Dozens of Israeli Orthodox Rabbis Sign Letter of Support for Bullied Transgender Girl

56 rabbis sign letter to Education Ministry over case of Osher Band, 15, who was hospitalized by violent attack and hasn't gone to school in over six months

Lee Yaron
Lee Yaron
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Osher Band, 15, in her home in Ashkelon, Israel, April 15, 2019.
Osher Band, 15, in her home in Ashkelon, Israel, April 15, 2019. Credit: \ Ilan Assayag
Lee Yaron
Lee Yaron

In an exceptional move, 56 Orthodox rabbis published a letter of support for Osher Band, a 15-year-old transgender girl from Ashkelon who hasn’t gone to school for more than six months because of violence and threats to her life by other students.

The letter, addressed to Osher, was sent to Education Ministry director general Shmuel Abuav and to the principal of the ORT Henry Ronson High School in Ashkelon, where she is enrolled.

Haaretz Weekly Ep. 24Credit: Haaretz

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“We, Orthodox rabbis and rabbis’ wives, are shocked and pained to hear of the violence against you because of your identity as a transgender girl. This is not the way of the Jewish people. The Torah teaches us ‘love thy neighbor as thyself,’ and the ancient Jewish sages teach us that the Temple was destroyed because of baseless hatred. We are commanded to respect every person, and moreover we are commanded to care for the ‘stranger, the orphan and the widow’ – that is, every man, woman, girl or boy who lives among us and is in a fragile social state, such as transgender people,” the letter said.

“It is hard to imagine what might comfort you in this painful time but we hope that from your pain, something good may emerge. We expect that as a result of the experiences you have undergone, your school and the whole education system will understand that your case is ... symbolic. It turns out that many transgender people are exposed to violence, which is not always reflected in the media,” the letter continued.

“Perhaps due to your story, the authorities will realize that there is a rupture in the system and soul-searching must be done. The authorities and all of society have the responsibility to find out how educational institutions can be changed so that transgender students will not feel pushed aside, and of course will not endure violence of any kind.”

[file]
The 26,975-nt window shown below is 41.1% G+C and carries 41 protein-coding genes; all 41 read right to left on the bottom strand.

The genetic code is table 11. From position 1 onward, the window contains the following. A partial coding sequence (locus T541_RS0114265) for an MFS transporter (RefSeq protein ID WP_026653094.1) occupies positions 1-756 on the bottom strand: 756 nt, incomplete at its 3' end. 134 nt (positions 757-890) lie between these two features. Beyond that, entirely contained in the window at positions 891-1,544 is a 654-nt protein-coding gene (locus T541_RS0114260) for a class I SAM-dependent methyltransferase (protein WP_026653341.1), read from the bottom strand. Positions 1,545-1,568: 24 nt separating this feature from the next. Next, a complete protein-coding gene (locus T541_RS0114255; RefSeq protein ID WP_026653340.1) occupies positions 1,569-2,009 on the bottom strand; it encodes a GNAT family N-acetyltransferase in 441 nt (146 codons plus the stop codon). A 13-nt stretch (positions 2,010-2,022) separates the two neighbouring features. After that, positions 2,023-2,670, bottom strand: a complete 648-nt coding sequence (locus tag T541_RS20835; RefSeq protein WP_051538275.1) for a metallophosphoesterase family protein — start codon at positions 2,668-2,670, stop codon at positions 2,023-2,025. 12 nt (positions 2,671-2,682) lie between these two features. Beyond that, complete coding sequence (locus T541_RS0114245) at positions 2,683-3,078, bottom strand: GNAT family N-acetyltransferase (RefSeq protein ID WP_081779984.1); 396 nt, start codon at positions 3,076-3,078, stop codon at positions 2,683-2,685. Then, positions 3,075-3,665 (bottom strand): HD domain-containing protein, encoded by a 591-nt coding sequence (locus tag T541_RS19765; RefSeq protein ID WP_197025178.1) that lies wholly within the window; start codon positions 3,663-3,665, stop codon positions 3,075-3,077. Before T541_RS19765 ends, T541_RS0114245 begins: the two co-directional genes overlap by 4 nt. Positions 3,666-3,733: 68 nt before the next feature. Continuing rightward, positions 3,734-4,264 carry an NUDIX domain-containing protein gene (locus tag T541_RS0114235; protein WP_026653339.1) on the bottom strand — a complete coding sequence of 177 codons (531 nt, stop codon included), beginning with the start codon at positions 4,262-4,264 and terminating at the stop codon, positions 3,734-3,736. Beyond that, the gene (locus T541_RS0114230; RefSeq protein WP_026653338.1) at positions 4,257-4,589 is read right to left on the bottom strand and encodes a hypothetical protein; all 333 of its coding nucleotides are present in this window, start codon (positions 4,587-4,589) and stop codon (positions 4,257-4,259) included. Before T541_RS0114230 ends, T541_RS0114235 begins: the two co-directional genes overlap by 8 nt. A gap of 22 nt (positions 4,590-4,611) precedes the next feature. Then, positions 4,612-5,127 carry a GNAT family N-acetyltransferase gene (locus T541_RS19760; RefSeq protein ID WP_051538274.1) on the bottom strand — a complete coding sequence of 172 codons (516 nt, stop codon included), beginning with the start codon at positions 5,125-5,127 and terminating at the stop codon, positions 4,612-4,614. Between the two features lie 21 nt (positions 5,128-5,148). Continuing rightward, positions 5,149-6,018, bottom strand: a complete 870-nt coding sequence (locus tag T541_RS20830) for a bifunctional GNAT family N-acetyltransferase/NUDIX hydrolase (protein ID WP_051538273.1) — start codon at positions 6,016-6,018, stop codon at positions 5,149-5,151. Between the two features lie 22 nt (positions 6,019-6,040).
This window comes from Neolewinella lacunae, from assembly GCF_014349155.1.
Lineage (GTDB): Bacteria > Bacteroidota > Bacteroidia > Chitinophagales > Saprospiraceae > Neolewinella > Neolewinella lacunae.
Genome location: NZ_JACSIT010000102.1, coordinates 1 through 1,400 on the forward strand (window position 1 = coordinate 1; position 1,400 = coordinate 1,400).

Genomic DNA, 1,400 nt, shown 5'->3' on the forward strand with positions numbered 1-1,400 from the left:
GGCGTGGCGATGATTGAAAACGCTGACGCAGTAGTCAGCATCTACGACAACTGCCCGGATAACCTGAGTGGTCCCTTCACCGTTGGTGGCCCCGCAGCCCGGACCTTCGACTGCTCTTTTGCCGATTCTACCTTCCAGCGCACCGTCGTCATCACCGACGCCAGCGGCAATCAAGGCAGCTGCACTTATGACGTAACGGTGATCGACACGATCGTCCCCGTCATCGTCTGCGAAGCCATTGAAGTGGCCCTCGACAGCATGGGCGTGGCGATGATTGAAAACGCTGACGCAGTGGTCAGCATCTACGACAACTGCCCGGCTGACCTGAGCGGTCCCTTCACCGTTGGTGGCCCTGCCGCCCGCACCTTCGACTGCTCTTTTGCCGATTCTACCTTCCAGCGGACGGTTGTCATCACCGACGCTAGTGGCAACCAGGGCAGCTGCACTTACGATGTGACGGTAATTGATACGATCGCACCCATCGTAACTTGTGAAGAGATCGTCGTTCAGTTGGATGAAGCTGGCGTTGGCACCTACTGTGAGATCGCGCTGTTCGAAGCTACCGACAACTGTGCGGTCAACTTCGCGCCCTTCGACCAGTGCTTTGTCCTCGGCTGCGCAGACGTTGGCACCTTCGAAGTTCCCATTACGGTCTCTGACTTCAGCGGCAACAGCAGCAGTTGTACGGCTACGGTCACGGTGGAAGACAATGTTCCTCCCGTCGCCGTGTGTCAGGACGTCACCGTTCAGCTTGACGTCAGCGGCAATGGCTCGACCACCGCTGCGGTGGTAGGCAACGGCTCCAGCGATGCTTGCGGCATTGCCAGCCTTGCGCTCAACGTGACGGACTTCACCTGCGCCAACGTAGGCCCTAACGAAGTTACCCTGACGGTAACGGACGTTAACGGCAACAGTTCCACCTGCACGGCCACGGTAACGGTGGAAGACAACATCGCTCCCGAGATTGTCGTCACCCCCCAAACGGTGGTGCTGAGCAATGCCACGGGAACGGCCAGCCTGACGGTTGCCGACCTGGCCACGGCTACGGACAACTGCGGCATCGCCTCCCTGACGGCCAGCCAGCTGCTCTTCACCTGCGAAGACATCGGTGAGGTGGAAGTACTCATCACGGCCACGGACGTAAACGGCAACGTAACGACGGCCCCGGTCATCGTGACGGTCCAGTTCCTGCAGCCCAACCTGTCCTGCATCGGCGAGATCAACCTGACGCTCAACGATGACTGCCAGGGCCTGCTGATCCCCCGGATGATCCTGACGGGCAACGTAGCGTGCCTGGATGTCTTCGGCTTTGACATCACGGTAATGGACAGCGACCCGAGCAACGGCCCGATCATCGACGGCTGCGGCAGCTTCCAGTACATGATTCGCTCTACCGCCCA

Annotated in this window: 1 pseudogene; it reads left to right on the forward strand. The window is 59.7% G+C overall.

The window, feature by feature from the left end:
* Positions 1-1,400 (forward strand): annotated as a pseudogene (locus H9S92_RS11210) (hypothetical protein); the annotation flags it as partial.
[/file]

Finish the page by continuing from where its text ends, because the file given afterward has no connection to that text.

Among the signatories to the letter are Rabbi Avidan Friedman, a senior rabbi at the Hartman Institute in Jerusalem and Rabbi David Bigman, head of the Ma’aleh Gilboa Yeshiva.

The letter also expresses to Osher the hope that as a result of her story, “Officials in the Education Ministry will take practical steps to ensure that when the students see transgender boys and girls grappling with their identity, in any area, they will understand that this is natural and will support them and that their entire environment will care for their safety, instead of harassing them. We hope and pray that you succeed in recovering from the physical as well as mental scars this violence has left in you, and with God’s help you will grow to be a strong, happy woman and enjoy much joy [“osher” in Hebrew], like your name.”

Ofer Neuman, director of the Israeli LGBTQ Youth Organization, of which Osher has been a member for the past three years, said: “As opposed to the violence, such a letter is a welcome initiative that proves how egalitarian and full of love Judaism can be, which is unfortunately often used to spread hatred and LGBT-phobia.”

At the beginning of the school year, Osher was attacked physically and verbally at school, including facing threats with a knife, and stayed home out of fear. So far no other educational framework has been found for her. Her mother recently received a letter from the authorities warning her of criminal consequences if she did not send her to school.

A week ago Osher returned to ORT Henry Ronson, and was attacked by a girl in her grade and hospitalized with a concussion.

The high school said Osher’s behavior was “provocative” and that she had been posting “crude, flaunting pictures” on Instagram. In response to inquiries from Haaretz, ORT Henry Ronson’s principal, Ora Gul, told the Ashkelon Municipality that the school had sought to accept Osher and even tried to fashion a special program for her, but her mother would not cooperate.

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